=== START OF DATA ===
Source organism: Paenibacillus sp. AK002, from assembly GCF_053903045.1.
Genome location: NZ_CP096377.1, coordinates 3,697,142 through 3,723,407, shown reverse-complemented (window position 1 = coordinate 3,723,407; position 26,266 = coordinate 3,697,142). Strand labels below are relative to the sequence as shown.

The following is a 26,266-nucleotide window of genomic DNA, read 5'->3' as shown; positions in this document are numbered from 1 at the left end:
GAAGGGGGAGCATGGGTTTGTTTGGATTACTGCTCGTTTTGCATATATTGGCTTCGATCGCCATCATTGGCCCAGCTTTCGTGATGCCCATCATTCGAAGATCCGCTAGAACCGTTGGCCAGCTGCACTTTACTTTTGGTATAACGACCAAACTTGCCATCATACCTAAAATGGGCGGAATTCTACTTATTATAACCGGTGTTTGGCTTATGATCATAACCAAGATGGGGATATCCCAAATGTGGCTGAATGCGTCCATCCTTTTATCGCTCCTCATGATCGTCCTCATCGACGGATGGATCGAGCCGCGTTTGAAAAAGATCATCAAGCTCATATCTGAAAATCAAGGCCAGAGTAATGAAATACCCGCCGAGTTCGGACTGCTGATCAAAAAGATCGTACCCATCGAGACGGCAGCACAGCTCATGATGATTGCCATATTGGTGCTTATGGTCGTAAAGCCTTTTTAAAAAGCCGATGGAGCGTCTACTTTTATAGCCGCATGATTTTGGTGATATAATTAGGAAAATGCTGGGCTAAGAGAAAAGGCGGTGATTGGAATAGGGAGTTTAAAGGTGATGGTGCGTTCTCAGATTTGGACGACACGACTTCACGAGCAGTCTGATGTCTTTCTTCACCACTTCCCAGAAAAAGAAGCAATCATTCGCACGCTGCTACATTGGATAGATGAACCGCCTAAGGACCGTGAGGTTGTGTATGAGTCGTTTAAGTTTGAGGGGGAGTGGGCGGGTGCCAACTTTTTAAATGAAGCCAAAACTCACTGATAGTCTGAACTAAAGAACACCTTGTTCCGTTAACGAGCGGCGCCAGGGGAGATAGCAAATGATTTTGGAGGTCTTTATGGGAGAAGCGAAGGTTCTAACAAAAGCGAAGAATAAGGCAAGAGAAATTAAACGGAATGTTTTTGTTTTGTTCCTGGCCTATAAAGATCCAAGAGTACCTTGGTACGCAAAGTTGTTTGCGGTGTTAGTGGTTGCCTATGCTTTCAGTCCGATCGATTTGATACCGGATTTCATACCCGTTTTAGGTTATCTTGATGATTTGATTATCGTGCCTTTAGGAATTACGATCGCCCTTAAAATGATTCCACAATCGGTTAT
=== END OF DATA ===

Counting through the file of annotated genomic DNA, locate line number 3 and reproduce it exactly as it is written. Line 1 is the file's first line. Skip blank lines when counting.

The following is a 26,266-nucleotide window of genomic DNA, read 5'->3' as shown; positions in this document are numbered from 1 at the left end: